In contrast, bonus depreciation has no cost limit — it can even exceed your business income, creating a net loss. This differs from Section 179, which does not allow you to deduct more than you made. Creating a net loss allows you to carry that loss forward to offset income you make in future tax years.

In certain instances, you may be able to claim both bonus depreciation and Section 179 in the same year, but you must take Section 179 deductions first before taking bonus depreciation. For example, you can deduct a cost up to the annual limit with Section 179 and use bonus depreciation for the rest.

What are the rules for bonus depreciation in 2023 and 2024?

Before Congress passed the Tax Cuts and Jobs Act (TCJA) of 2017, bonus depreciation rules were much different. After TCJA was passed, businesses could immediately write off 100% of the cost of “qualified business property” if purchased and placed in service after Sept. 27, 2017, and before Jan. 1, 2023.

However, as of tax year 2023, bonus depreciation was reduced to 80%. The allowable percentage is set to decrease in 20% increments every year through 2027, meaning bonus depreciation is set at 60% for 2024, 40% for 2025, and 20% for 2026 until the current provision expires and drops to 0% in 2027.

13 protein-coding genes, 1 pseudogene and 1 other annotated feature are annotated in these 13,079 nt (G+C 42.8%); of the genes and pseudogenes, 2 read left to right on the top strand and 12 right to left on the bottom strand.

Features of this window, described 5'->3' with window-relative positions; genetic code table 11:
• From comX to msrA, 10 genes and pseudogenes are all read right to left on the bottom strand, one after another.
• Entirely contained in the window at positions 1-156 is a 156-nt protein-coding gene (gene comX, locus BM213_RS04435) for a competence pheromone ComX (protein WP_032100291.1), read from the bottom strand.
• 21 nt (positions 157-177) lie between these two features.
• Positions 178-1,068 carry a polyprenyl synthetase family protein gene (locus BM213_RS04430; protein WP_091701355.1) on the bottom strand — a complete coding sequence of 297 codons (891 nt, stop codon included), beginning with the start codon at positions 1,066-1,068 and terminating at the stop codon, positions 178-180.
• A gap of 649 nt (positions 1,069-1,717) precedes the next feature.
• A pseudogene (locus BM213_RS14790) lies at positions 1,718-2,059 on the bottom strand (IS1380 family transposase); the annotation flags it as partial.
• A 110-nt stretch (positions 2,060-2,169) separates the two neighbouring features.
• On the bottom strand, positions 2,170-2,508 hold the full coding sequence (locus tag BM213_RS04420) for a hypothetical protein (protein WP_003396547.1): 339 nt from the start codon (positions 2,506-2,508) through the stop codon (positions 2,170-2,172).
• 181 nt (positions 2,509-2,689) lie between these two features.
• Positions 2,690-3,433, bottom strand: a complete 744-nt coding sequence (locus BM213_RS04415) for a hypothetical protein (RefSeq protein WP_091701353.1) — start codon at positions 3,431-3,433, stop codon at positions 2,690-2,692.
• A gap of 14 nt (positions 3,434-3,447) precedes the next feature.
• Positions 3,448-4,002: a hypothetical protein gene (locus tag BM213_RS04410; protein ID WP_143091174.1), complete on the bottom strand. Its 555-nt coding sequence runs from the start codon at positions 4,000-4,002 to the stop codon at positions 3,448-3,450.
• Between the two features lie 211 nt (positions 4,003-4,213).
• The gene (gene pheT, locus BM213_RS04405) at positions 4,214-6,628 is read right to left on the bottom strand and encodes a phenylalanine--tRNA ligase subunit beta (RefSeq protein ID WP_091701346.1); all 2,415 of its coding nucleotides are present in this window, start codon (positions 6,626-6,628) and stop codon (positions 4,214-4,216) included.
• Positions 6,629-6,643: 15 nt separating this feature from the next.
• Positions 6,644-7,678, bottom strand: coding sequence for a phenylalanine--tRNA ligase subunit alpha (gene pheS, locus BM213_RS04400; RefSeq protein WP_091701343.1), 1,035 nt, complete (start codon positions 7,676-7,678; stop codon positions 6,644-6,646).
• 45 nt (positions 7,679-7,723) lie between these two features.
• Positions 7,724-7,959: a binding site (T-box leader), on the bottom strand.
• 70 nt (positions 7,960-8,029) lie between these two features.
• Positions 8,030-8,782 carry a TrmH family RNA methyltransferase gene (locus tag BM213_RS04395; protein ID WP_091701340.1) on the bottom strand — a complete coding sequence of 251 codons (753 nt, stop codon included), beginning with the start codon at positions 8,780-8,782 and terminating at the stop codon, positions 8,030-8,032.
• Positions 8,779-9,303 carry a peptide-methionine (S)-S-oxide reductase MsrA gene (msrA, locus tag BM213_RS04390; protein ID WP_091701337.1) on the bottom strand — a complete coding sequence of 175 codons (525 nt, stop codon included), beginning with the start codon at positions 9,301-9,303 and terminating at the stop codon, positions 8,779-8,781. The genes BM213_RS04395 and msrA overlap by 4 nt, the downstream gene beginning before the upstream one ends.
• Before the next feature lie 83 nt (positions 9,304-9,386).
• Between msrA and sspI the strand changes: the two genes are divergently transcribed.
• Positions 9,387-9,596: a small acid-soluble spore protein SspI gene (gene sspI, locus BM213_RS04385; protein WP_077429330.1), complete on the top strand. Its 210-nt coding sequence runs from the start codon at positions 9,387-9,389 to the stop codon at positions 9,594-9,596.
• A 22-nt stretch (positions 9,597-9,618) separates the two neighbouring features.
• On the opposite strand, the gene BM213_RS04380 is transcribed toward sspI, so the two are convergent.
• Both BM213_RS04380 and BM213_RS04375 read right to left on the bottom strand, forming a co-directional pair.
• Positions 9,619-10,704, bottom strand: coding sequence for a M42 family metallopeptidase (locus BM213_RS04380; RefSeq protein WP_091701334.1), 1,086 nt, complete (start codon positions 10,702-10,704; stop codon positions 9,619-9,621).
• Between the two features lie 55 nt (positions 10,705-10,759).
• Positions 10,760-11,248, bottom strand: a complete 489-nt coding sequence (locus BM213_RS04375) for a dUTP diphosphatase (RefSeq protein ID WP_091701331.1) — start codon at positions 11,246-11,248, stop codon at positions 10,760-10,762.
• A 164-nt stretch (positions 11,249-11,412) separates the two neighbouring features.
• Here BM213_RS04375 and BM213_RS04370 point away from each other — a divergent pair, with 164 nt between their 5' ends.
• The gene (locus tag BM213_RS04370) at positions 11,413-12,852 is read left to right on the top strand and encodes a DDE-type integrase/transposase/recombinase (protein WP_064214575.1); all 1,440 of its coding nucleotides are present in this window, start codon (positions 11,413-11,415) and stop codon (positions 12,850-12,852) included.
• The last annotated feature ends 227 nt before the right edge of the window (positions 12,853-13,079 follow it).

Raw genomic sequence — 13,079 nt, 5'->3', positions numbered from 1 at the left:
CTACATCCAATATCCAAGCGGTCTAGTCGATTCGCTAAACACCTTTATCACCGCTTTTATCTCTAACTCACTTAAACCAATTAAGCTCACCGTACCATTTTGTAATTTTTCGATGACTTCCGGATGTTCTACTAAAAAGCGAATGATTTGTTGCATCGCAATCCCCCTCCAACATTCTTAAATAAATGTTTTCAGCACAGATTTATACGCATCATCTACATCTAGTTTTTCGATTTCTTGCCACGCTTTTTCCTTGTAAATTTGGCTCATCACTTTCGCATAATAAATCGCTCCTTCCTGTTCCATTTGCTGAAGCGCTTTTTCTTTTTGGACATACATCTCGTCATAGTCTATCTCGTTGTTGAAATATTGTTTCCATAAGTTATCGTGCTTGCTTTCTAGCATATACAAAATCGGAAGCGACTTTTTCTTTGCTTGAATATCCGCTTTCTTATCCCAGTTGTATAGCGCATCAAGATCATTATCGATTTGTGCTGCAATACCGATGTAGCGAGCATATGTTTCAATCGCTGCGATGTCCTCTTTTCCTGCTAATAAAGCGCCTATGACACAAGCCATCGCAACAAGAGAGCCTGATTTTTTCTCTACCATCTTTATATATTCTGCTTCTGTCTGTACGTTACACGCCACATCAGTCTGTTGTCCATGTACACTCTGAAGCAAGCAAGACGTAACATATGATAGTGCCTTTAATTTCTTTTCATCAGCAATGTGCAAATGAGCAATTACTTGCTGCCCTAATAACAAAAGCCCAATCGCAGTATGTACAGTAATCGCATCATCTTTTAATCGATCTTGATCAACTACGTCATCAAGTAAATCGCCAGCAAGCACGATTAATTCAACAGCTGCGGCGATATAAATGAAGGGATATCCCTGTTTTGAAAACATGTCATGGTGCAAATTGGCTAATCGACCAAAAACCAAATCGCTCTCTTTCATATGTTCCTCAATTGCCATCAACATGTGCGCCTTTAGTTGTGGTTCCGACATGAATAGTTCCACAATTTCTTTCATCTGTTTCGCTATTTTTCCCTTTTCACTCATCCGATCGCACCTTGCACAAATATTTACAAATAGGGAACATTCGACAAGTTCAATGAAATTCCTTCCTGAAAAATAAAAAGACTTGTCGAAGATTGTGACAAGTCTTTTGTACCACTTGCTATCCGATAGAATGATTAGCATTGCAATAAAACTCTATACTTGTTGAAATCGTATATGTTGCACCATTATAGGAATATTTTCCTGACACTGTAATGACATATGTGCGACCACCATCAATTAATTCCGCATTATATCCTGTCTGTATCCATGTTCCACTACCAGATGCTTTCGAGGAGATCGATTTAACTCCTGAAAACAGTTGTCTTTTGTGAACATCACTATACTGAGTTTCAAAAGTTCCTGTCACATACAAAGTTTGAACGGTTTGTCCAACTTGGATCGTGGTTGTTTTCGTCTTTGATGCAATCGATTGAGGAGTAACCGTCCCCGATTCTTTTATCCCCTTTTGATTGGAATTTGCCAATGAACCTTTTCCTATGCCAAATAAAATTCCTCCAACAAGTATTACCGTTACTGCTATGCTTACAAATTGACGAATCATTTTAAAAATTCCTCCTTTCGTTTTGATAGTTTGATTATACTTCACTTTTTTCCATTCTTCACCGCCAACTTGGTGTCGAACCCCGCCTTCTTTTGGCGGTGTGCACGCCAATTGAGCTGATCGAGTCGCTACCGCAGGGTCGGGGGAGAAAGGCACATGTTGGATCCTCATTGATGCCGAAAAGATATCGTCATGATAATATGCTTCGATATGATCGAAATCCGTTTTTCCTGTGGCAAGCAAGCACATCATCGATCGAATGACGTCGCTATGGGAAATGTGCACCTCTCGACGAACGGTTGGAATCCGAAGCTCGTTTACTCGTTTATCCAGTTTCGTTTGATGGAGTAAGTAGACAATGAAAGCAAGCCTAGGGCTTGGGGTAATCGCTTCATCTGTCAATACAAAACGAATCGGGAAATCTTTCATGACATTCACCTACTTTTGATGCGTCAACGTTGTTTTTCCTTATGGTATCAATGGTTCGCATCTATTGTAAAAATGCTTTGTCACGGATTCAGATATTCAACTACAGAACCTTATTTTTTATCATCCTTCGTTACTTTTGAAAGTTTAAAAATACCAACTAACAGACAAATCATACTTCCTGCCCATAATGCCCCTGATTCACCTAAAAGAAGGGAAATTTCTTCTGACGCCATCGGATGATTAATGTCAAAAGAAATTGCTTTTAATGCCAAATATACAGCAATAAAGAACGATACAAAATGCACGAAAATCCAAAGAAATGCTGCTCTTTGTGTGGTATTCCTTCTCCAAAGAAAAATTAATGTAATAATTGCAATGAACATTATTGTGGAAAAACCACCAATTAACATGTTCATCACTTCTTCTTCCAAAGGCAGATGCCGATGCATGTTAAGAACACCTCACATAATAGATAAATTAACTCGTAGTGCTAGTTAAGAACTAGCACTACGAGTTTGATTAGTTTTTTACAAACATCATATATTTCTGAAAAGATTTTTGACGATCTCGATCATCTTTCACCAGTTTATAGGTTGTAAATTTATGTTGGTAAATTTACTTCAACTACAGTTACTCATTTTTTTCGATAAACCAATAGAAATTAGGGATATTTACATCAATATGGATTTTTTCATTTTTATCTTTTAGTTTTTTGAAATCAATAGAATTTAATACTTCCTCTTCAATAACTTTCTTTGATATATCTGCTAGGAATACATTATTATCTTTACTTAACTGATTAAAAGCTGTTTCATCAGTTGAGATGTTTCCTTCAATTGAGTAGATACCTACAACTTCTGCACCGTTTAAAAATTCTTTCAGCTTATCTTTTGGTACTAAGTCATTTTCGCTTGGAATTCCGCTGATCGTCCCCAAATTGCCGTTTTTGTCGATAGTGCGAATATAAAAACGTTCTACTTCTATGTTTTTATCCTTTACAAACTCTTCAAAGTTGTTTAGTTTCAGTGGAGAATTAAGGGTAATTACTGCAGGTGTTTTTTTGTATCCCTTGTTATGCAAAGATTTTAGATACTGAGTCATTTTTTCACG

To qualify for bonus depreciation, you must meet specific criteria set by the IRS. Only purchases of eligible assets qualify for bonus depreciation. Here are some rules to keep in mind and examples of qualifying property:

  • Useful life: To qualify for bonus depreciation, the asset must have a useful life of 20 years or less. For example, a building wouldn’t be eligible for bonus depreciation, but a vehicle or piece of equipment would be.
  • Listed property: This type of asset can be used for business and personal purposes. For instance, if you’re a professional photographer using your camera for personal use, you must use the item for business purposes at least 50% of the time to qualify for bonus depreciation.
  • Qualified improvement property: This includes improvements made to the interior of a commercial (nonresidential) building, as long as the improvements were made after the building opened for business.
  • Short-term rentals: This includes vacation rental properties where the average stay is seven days or less.